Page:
I do not remember the first time I watched Hisashi Iwakuma pitch. It was likely in 2012, as I was preparing for my first year of college and sorting through an ill-fated long-distance relationship, seeking solace at Safeco in a 75-87 Mariners team. Game logs tell me Iwakuma’s first appearance was a relief outing after sitting the better half of April. He’d just signed a one-year deal for merely $1.5 million, and was a 31-year-old MLB rookie with a 90-mph fastball. What I do remember is for over four years, nearly every chance I had to make it to Safeco amidst trips back from school and summer breaks, the veteran from Tokyo was on the mound. The 38-year-old righty, who will return to Japan this offseason to conclude his career after a few minors rehab stints this season, represented consistency in a way the Mariners rarely produced, and even more rarely retained. What I also remember is how the Crafty Righty with the hitch in his giddy-up became my favorite Mariners pitcher.
“Dependable” is how you refer to a beat-up 2002 Camry or an efficient dentist, but it’s often damning with faint praise to refer to a pitcher. But while Hisashi Iwakuma was a great many things, the Old Bear, most of all, was reliable. From 2012-2017, nine pitchers managed over 200 innings for the Mariners. Only King Félix surpasses Kuma in excellence or availability.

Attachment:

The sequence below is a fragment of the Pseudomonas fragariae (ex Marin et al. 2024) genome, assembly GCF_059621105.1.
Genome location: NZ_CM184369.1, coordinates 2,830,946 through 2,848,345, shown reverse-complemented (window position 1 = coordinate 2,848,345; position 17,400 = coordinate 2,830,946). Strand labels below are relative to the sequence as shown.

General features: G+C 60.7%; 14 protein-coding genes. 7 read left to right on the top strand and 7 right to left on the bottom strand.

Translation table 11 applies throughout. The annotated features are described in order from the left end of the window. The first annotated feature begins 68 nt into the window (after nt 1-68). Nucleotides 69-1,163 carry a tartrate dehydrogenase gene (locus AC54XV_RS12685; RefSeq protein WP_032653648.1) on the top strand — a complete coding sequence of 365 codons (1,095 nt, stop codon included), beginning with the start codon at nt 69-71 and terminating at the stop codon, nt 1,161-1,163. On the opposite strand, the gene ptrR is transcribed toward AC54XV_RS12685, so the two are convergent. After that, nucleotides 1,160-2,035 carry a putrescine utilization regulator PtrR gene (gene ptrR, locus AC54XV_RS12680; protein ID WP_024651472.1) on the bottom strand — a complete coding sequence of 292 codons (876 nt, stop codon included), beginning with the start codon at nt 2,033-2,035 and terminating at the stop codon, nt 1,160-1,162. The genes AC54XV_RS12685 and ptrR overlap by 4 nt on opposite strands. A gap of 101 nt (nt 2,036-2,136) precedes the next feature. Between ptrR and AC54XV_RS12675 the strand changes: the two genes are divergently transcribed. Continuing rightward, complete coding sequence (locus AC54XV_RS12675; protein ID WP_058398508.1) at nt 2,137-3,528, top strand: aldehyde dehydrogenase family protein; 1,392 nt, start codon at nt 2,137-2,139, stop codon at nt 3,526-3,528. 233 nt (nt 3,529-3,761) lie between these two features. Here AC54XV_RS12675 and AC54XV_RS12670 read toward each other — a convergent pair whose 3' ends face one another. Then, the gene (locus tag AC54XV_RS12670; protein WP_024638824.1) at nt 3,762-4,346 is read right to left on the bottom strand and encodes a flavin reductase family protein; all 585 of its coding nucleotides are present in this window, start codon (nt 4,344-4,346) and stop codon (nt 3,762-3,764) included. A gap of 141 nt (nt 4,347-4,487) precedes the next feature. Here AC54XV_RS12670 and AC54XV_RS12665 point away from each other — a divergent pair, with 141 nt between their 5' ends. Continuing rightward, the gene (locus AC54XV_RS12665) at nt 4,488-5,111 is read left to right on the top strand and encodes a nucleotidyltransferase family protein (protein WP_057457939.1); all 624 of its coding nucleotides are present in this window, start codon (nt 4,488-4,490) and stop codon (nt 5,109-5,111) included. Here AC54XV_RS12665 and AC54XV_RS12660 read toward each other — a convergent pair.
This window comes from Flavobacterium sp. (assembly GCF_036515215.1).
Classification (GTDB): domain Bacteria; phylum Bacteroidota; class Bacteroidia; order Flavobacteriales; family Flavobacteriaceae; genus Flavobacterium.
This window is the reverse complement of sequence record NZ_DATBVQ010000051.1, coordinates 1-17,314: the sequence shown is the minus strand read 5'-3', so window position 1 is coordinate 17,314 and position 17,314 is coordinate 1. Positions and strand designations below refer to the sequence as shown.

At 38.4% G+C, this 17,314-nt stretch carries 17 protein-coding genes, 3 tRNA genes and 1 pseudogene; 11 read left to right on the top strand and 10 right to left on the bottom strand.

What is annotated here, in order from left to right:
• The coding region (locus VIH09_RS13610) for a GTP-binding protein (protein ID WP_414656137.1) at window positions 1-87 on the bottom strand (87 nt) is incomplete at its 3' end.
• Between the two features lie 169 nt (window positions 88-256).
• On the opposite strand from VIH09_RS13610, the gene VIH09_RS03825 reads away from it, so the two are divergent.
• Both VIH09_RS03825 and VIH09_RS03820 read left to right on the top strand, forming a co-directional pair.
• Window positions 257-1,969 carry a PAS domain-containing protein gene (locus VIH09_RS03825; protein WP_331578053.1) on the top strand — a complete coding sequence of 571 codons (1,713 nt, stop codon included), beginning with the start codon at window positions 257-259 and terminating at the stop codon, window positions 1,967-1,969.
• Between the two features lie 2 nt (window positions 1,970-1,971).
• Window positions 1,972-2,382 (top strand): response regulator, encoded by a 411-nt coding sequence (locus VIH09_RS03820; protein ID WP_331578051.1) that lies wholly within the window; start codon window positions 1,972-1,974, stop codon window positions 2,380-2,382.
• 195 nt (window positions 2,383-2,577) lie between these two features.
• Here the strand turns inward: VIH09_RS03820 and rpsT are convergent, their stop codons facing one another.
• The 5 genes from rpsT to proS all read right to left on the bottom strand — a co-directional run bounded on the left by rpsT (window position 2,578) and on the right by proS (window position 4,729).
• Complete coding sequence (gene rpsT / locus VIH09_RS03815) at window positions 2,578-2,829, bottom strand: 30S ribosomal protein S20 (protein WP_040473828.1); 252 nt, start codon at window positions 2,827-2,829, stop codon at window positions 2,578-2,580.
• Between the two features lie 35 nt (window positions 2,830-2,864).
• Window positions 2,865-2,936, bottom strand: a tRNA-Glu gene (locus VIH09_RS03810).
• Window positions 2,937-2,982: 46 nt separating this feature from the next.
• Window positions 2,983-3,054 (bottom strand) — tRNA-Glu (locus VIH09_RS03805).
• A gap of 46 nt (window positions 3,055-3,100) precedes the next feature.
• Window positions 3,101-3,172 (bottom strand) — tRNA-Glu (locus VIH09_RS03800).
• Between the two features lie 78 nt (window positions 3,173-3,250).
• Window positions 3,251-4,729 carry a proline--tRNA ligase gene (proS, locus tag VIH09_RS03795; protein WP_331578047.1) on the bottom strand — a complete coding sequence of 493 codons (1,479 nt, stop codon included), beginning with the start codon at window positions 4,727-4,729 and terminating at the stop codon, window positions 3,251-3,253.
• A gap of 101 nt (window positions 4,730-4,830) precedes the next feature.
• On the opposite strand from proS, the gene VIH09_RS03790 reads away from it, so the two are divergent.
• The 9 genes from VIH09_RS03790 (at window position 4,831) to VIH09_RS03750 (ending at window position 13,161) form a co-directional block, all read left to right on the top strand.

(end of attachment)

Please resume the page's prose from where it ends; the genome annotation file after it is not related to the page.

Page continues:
The first of those two years for Kuma were rebuilding, part of the back end of a four-year stretch of 4th-place finishes (which meant last place until the Lastros arrived in 2013). Rebuilding teams rarely are afforded a player like Kuma, whose 2013 was one of the greatest performances in Seattle history. It stung every time a Félix masterpiece was ruined by inept offense, but the knowledge that Iwakuma took the ball the next day was a shot at revenge. Kuma’s 2.66 ERA in 2013 was one of just six qualified seasons by a Mariners starter with a sub-3.00 ERA. The only other names on the list are Félix and Randy. Kuma was neither a wunderkind nor a mulleted demon, but at his best his brilliance could seem like witchcraft.
Following that brilliant season he was never an ace, but he remained a steadying hand. There were nights I recall him faltering: Griffey’s retirement, when the inspirational call to #KeepFighting was followed by six shutout innings, then a six-run implosion and a 10-0 loss to the Brewers. Game 161 of 2016, where the M’s turned to the only pitcher who managed to qualify for the ERA title - the one who only had returned after failing a physical for the Dodgers in the winter - with the season on the line, and the A’s knocked him out in the 4th inning. But that game, like nearly every game of Kuma’s eight-year Mariners career, ultimately had no playoff implications. Yet he still made them matter.
Iwakuma’s descent into a reluctant MLB retirement is a conclusion, and therefore feels like a saddening event. But a career that ends only once one has given all they possibly can give is far from a solemn moment. It’s a celebration. A celebration of the joy he brought to the game and to his teammates.
A celebration of high-floors and hard work being rewarded.
Above all, it is a celebration of 136 times we had the chance to head down to the ballpark or turn the game on and realize, “Oh, Kuma’s pitching, they’ve got a shot tonight.” Kuma gave me hope, just for a night, in teams that often did little else to deserve it. That’s a career worth commemorating.